Assessment of Homeokinesis at the Team Level.
Variability in Human Work Performance: Interaction with Complex Sociotechnical Systems
The Nature and Significance of Work
Introduction: Human Control of the Behavioral Environment through Work
Theories of Work
General Laws and Customs of Work
The Future of Work
Work Performance Variability and Interaction with Complex Sociotechnical Systems.
Work Performance Variability and the Design and Management of Organizational Systems
Macroergonomic Perspectives on Organizational Performance Variability
Synergism of Ergonomics with Safety, Quality, and Productivity of Organizational and Work Performance
Operational Synergism between Safety and Quality
A Control Systems Perspective on Organizational Design and Management: Role of Ergonomics.
Work Performance Variability and Performance Variability of Economies and Nation States
A Control Systems Perspective on Variability in Economic Performance
Work Performance Variability and Variability in Economic Performance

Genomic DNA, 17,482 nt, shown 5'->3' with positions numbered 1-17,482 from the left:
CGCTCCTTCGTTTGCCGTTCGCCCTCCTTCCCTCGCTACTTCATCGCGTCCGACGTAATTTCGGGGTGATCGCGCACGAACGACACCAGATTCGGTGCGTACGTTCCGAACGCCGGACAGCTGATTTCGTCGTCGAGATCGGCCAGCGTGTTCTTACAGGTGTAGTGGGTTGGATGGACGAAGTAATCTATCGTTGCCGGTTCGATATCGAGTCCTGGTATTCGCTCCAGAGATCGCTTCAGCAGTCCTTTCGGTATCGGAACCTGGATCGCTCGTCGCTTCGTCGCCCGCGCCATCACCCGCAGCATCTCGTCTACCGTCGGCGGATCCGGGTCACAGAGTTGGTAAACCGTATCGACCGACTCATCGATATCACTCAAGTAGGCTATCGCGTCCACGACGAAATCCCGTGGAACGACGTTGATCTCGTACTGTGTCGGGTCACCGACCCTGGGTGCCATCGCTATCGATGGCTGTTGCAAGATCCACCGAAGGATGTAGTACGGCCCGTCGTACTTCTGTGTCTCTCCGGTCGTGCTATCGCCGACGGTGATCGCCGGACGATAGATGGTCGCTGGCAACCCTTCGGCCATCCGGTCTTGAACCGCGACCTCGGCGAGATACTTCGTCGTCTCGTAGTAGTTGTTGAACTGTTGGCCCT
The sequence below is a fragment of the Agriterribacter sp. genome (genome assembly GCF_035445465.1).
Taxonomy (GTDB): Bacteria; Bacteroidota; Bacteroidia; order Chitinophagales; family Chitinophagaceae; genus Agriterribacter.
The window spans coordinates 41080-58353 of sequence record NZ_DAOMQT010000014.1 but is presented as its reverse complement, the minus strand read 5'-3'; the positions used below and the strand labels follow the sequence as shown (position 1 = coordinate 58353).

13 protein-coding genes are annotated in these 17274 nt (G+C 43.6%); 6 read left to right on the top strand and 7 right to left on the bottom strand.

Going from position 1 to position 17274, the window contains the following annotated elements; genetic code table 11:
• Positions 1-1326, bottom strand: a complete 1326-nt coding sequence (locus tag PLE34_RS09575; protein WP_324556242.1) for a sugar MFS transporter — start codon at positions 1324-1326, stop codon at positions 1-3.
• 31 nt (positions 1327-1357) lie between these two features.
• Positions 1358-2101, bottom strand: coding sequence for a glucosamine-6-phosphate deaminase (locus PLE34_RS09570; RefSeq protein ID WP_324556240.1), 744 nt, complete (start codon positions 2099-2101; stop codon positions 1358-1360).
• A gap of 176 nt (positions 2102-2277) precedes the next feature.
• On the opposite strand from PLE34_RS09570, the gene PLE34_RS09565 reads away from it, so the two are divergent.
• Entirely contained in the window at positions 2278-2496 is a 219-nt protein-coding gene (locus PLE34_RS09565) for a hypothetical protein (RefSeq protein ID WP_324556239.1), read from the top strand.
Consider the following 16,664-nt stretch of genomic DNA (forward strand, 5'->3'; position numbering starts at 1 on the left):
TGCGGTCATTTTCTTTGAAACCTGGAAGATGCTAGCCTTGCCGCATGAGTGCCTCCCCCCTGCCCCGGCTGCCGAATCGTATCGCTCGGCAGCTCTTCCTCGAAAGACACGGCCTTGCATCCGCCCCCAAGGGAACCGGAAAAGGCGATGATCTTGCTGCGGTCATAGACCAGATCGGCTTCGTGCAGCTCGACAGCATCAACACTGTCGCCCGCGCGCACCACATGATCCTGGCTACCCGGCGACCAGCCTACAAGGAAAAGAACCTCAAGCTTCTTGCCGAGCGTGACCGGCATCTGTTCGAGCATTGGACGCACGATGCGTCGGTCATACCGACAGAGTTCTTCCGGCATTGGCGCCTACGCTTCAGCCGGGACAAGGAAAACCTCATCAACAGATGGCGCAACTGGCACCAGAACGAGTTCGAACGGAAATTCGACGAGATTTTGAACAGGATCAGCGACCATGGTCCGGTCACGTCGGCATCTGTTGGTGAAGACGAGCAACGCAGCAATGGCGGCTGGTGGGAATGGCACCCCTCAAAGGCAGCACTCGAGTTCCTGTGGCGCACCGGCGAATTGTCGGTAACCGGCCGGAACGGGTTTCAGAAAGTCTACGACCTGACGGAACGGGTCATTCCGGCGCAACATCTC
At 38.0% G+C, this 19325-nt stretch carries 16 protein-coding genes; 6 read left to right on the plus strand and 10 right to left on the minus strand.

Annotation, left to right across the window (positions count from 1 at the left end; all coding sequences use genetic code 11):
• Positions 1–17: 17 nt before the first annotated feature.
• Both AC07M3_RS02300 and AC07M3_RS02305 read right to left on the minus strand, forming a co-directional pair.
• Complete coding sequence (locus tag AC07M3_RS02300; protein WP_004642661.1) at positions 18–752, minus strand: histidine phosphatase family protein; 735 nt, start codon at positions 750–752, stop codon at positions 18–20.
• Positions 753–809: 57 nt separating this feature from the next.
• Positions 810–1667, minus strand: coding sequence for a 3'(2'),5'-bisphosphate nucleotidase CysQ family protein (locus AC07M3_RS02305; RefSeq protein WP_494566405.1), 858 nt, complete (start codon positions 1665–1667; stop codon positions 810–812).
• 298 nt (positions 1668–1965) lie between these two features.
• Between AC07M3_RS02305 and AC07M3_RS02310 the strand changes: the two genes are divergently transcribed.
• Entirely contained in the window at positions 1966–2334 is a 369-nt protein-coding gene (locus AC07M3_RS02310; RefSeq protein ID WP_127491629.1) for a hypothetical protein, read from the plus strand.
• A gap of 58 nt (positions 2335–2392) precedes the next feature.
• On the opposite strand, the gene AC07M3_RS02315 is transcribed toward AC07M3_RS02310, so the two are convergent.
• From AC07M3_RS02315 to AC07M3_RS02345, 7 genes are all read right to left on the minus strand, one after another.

Work Performance Variability and Variability in Nation-State Performance
A Control Systems Perspective on Variability in Nation-State Performance
Variability in Fracture- Critical Systems.
Fracture-Critical System Failures
Why Fracture-Critical Failures Happen
Jeopardizing the Future.
The Futility of Massive Scale
The Perversity of Unintended Consequences.
Creating a More Resilient Future for Ourselves
Human Performance Variability: An Evolutionary Perspective.
Mechanisms of Evolution
Nature Versus Nurture
Heritability of Intelligence.
Implications for Context Specificity
Phylogenetic Origins of Human Performance Variability
Human Self-Selection through Work.